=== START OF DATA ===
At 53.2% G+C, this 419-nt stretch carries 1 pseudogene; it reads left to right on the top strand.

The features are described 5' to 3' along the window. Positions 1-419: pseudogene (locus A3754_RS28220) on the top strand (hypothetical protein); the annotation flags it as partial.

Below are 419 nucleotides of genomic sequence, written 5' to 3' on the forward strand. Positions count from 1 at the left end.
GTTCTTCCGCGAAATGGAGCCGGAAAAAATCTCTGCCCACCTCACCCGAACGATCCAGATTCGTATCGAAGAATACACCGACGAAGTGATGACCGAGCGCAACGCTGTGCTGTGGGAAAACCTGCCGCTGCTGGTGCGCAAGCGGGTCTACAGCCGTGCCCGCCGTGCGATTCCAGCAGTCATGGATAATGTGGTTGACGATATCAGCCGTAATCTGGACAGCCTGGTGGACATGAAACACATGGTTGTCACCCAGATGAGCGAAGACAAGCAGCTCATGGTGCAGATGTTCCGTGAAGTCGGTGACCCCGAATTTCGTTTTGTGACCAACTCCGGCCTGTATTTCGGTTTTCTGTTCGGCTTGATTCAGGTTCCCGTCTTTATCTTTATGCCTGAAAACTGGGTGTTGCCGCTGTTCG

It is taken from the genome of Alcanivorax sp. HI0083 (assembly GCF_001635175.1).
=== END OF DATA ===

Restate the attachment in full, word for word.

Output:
At 53.2% G+C, this 419-nt stretch carries 1 pseudogene; it reads left to right on the top strand.

The features are described 5' to 3' along the window. Positions 1-419: pseudogene (locus A3754_RS28220) on the top strand (hypothetical protein); the annotation flags it as partial.

Below are 419 nucleotides of genomic sequence, written 5' to 3' on the forward strand. Positions count from 1 at the left end.
GTTCTTCCGCGAAATGGAGCCGGAAAAAATCTCTGCCCACCTCACCCGAACGATCCAGATTCGTATCGAAGAATACACCGACGAAGTGATGACCGAGCGCAACGCTGTGCTGTGGGAAAACCTGCCGCTGCTGGTGCGCAAGCGGGTCTACAGCCGTGCCCGCCGTGCGATTCCAGCAGTCATGGATAATGTGGTTGACGATATCAGCCGTAATCTGGACAGCCTGGTGGACATGAAACACATGGTTGTCACCCAGATGAGCGAAGACAAGCAGCTCATGGTGCAGATGTTCCGTGAAGTCGGTGACCCCGAATTTCGTTTTGTGACCAACTCCGGCCTGTATTTCGGTTTTCTGTTCGGCTTGATTCAGGTTCCCGTCTTTATCTTTATGCCTGAAAACTGGGTGTTGCCGCTGTTCG

It is taken from the genome of Alcanivorax sp. HI0083 (assembly GCF_001635175.1).